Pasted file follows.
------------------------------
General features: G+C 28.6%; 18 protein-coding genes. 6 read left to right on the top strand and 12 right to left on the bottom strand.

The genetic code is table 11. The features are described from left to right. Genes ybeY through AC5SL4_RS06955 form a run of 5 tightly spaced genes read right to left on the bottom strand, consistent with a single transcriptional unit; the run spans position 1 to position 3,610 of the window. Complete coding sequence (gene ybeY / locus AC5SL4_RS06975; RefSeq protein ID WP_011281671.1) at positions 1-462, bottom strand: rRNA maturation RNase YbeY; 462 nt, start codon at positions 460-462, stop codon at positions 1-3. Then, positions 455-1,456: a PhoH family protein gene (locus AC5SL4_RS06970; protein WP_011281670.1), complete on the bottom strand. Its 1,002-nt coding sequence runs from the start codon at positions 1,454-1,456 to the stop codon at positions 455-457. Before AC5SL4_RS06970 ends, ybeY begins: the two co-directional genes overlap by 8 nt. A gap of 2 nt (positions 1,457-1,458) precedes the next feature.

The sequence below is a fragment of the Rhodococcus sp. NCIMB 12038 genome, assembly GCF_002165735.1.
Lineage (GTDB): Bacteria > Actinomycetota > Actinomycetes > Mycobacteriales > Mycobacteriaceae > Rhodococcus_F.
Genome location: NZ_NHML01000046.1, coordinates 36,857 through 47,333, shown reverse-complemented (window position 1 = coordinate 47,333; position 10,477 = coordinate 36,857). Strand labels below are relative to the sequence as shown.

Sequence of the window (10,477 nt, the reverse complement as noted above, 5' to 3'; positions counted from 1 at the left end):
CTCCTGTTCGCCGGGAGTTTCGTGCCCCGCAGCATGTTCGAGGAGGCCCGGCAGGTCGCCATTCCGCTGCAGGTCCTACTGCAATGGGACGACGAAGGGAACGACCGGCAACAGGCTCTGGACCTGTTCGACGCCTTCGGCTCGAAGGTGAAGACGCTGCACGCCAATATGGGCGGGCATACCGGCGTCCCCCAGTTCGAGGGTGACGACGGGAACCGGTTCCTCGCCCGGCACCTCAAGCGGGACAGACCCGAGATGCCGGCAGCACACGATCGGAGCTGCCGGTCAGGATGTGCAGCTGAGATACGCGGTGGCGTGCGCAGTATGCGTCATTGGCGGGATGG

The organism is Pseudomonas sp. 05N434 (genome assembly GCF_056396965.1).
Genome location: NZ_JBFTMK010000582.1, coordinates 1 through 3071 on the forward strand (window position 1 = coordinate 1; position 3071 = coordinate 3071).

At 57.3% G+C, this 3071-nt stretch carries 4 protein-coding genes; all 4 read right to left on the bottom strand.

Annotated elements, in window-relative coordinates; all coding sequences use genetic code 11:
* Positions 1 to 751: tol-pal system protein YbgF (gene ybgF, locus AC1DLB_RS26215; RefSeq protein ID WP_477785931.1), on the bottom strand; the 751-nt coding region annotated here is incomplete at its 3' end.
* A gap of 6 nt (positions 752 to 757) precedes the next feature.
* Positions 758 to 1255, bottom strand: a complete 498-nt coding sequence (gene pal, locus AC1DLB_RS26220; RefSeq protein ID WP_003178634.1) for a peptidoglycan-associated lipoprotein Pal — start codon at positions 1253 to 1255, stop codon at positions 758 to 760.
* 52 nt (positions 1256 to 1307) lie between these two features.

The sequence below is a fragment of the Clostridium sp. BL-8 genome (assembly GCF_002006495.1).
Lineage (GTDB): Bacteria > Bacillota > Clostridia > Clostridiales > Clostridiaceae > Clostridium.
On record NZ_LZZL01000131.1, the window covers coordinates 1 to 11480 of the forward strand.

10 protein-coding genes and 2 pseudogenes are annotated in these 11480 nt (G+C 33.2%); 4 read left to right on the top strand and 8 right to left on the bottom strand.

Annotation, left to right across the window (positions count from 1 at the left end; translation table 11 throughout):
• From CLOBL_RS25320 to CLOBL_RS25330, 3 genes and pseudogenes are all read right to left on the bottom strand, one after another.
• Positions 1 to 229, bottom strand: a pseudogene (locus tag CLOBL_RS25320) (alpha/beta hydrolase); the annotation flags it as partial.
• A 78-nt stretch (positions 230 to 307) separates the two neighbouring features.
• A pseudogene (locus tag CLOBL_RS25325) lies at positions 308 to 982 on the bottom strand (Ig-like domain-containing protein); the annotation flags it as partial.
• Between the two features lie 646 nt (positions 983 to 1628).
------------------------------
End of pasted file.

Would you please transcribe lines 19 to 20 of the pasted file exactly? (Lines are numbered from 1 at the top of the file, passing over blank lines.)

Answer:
10 protein-coding genes and 2 pseudogenes are annotated in these 11480 nt (G+C 33.2%); 4 read left to right on the top strand and 8 right to left on the bottom strand.

Annotation, left to right across the window (positions count from 1 at the left end; translation table 11 throughout):